Based on a Finnish shoot-em up video game, Max Payne is all style and little story, cheerless detective Max (Mark Wahlberg) drifting through a washed out and snowy New York in search of his wife’s killer. Raking over old files and long cold clues, Max is a man in an emotional coma, shunning his cop buddies B.B. (Beau Bridges) and Alex (Donal Logue), and even managing to resist the charms of scantily clad and long-limbed Natasha (Olga Kurylenko), a Russian underworld girl with a strange tattoo who wiggles her way into his bed.
Max’s persistent searching does, however, lead him to the dubious company of Mafia boss Jack Lupino (Amaury Nolasco), and a strange and highly addictive blue drug called Valkyr. Max is too numb to worry about placing himself in maximum danger, bursting his way into high-rise and low-life locations, only to shoot his way out once he’s got what he came for. The only smiles Max manages to raise are with the warm memories of his wife in the days before her death.
The plot has nearly as many holes as Max manages to make in the walls, doors and chests of those who get in his way, and the film moves very slowly in its first thirty minutes as the backstory is dished out between elegant scenes of little substance. Mark Wahlberg is struggling to find a decent script these days – and Max Payne, like his previous two features (We Own the Night and The Happening) leave little room for more than grimaces and jaw-clenching. Olga Kurylenko, in a short but very sexy appearance, shows why she was cast as the new Bond girl, but this film is really not an actors’ piece. It’s Daniel Dorrance’s immaculate production design and Jonathan Sela’s moody cinematography that make it watchable. It’s a bleak film noir kind of world, updated with some slow-motion ‘bullet time’ scenes – a concept that lies at the heart of the original video game.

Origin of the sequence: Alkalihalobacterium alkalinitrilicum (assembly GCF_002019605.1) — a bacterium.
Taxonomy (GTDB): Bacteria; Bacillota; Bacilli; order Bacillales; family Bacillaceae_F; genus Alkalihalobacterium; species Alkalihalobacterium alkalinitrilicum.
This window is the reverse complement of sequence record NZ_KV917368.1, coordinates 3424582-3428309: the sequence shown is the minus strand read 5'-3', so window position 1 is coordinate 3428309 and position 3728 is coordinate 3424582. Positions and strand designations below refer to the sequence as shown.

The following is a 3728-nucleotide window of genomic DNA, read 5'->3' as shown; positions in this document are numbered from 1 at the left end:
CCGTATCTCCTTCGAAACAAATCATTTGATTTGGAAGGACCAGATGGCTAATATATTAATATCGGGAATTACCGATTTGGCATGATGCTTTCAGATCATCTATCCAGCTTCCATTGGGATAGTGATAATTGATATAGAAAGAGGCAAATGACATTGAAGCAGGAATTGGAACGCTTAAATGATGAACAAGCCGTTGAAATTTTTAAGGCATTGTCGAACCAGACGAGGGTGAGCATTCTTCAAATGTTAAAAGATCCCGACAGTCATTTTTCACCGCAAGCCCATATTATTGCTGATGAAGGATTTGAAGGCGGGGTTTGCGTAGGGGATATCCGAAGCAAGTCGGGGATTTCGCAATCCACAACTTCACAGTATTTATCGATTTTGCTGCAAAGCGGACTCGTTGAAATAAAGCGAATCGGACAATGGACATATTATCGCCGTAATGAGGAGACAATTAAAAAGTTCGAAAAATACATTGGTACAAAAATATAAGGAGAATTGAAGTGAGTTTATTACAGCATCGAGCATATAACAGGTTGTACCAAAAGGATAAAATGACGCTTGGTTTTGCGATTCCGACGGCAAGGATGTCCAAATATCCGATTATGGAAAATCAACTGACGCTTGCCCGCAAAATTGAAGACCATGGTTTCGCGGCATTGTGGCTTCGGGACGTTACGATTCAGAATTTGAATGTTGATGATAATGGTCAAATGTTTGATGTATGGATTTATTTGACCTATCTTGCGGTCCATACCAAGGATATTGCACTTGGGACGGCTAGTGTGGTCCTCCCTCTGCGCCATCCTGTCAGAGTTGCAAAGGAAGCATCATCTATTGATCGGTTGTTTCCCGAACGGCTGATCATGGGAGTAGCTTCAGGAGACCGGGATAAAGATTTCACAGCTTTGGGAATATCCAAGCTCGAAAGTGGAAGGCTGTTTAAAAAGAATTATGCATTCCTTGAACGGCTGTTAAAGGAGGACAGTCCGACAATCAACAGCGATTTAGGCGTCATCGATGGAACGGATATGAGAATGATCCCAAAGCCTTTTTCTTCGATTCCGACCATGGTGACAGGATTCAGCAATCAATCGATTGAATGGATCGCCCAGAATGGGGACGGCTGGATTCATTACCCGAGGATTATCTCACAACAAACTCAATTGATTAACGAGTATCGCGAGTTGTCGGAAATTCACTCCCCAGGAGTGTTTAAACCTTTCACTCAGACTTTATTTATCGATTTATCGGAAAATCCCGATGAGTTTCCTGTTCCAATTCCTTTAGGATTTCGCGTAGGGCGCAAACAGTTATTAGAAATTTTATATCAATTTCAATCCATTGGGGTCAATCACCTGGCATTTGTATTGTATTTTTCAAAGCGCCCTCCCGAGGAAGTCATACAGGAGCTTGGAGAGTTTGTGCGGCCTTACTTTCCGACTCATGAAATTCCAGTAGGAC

There are occasional flashes of something more mysterious and poetic, as Max’s journey of revenge leads him within touching distance of the Norse legend of the Valkyrie, but screenwriter Beau Thorne and director John Moore literally stick to their guns and presumably their intended audience – the mythology ultimately only there to look cool.